This year the Democratic People’s Republic of Korea sent a meaningful “gift” to the US on its Independence Day (July 4, 1776), by test-firing the ICBM Hwasong 14. (It flew 933km after reaching the maximum altitude of 2 802km.)
Two months after that, it sent another “gift” to the superpower–testing an H-bomb to be loaded onto its ICBM. Its H-bomb can release the energy equivalently produced by tens of kilotons to hundreds of kilotons of TNT, according to the targets. It is a multi-functional thermonuclear warhead that can not only produce the enormous destructive power but also launch a powerful EMP attack over a vast area by exploding at a high altitude for strategic purposes.
It was made public that Korean nuclear scientists succeeded in the testing of an H-bomb to be loaded onto an ICBM. The test was reportedly conducted in the nuclear test ground in the northern part of the country at 12:00 on September 3, in accordance with the Workers’ Party of Korea’s plan for building up the country’s strategic nuclear force. Supreme Leader Kim Jong Un ordered the test after assessing the present international political situation and acute military tension on the Korean peninsula at a meeting of the Presidium of the Political Bureau of the Central Committee of the WPK.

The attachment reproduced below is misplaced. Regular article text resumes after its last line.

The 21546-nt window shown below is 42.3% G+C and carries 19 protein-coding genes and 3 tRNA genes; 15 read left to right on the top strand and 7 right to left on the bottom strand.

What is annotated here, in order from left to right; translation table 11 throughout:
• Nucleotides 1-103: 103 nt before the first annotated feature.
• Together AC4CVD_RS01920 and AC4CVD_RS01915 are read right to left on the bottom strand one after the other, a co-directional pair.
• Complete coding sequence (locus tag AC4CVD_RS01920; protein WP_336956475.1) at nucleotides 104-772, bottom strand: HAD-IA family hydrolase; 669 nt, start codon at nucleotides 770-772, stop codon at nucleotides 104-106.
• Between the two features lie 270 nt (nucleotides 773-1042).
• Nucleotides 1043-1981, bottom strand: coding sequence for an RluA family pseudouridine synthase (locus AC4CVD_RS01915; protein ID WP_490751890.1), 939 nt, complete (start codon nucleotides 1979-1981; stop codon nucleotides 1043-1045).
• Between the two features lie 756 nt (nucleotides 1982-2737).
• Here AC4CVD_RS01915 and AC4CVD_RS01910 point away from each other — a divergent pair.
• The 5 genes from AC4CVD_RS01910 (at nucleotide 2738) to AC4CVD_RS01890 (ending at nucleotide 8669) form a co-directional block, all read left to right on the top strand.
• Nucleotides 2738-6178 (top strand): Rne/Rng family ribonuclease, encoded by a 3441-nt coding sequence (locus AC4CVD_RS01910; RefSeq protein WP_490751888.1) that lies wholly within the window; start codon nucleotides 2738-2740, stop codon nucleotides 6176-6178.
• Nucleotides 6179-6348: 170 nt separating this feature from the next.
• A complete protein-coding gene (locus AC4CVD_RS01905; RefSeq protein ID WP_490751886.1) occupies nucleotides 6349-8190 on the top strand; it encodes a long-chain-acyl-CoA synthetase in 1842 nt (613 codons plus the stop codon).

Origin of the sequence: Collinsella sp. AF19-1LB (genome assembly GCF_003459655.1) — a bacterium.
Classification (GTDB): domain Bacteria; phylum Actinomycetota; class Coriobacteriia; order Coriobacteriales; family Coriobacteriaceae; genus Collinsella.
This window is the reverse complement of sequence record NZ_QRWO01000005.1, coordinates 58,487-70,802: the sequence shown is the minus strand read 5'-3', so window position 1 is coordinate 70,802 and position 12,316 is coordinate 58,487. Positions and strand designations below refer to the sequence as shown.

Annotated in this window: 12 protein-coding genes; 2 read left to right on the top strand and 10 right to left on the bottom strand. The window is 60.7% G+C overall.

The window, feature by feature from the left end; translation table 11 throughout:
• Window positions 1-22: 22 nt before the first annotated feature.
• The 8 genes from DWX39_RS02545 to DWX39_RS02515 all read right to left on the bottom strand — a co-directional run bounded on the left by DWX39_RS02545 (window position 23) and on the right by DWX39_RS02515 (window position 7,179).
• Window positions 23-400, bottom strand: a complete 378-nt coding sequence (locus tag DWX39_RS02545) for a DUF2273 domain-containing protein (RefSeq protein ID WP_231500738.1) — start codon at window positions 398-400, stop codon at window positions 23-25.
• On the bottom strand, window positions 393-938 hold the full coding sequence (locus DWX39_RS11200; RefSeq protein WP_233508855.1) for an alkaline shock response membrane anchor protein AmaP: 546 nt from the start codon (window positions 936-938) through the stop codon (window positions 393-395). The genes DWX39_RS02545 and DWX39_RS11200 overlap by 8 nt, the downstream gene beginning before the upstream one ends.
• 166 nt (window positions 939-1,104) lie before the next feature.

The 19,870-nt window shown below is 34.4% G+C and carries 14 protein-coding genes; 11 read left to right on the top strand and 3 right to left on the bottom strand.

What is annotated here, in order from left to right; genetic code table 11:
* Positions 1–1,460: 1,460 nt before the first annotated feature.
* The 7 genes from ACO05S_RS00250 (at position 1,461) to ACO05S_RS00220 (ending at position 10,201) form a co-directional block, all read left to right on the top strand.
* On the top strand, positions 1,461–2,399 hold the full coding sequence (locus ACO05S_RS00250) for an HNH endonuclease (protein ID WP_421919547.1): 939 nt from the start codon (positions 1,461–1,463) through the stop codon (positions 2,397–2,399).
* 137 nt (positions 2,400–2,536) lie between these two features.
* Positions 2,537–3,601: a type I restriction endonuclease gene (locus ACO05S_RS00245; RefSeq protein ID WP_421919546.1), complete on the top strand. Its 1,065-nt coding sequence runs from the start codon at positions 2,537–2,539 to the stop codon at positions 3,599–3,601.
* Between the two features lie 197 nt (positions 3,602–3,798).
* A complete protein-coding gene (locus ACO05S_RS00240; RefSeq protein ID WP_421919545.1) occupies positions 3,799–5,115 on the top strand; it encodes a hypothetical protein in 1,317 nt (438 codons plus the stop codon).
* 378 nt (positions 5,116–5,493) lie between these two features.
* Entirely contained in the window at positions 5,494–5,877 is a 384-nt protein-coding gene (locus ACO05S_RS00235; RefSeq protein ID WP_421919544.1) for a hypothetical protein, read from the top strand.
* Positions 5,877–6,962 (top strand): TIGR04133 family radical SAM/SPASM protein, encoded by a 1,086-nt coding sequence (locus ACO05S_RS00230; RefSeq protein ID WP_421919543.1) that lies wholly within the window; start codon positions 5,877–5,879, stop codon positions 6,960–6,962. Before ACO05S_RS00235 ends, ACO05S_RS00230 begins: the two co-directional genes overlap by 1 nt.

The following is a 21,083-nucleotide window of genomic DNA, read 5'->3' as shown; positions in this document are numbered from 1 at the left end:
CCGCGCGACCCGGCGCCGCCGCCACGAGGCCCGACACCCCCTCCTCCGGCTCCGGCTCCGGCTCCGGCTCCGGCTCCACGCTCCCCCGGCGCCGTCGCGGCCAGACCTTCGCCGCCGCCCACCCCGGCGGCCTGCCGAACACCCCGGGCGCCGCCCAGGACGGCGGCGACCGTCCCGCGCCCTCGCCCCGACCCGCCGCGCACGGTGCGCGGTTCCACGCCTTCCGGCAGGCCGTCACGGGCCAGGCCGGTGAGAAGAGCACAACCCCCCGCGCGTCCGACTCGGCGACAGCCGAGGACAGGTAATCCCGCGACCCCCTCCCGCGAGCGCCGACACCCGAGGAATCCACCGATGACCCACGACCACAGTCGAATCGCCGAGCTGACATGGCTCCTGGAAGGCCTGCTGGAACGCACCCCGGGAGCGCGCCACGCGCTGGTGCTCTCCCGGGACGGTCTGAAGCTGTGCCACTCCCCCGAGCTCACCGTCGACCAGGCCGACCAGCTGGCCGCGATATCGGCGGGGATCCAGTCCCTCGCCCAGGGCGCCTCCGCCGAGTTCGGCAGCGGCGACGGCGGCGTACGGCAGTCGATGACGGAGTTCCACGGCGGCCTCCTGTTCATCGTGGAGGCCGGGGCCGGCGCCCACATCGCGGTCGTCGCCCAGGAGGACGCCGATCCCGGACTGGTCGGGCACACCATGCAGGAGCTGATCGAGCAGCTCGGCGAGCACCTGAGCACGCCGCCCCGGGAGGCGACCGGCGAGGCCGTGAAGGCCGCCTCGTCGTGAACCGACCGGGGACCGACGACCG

Recently, US President Trump said in his telephone talks with his counterparts of some countries that he would adopt all necessary measures in the diplomatic, economic and military fields to put an end to the DPRK’s “nuclear threat.” Secretary of State Tillerson said at a press conference that the US would join hands with its allies to apply maximum pressure on the DPRK.
Defence Secretary Mattis stressed that if the DPRK launched a missile strike against south Korea, Japan, Guam and the US mainland, the US would take specific actions. During the Ulji Freedom Guardian joint military exercise in August, the US commander of the Pacific force, commander of strategic force and director of the Missile Defence Agency visited south Korea and discussed with the authorities of the south Korean army practical measures for maintaining close ties in an invasion against the north. This is reminiscent of the
ex-US Secretary of State Dulles’ visit to the 38th Parallel on the eve of the Korean war (1950-1953). The DPRK’s neighbours and other countries involved in the Korean war are toeing the US line by taking an active part in the US-led “sanctions” and military action.
The DPRK is coping resolutely with the frantic moves by the US and its vassal forces. It has called for peace and sent serious warning messages on several occasions. Each time, however, US politicians responded by blustering that they would “strangle” the DPRK.
This time the DPRK sent a resolute, clear message in response to the abominable actions of the US; the success in the H-bomb test portends the destruction of the US mainland. The destructive force of this H-bomb will be greater than those that fell on Hiroshima and Nagasaki seven decades ago.
It remains uncertain when the DPRK will send this “gift” to the US across the Pacific Ocean. Uncle Sam should heed this warning before it is too late.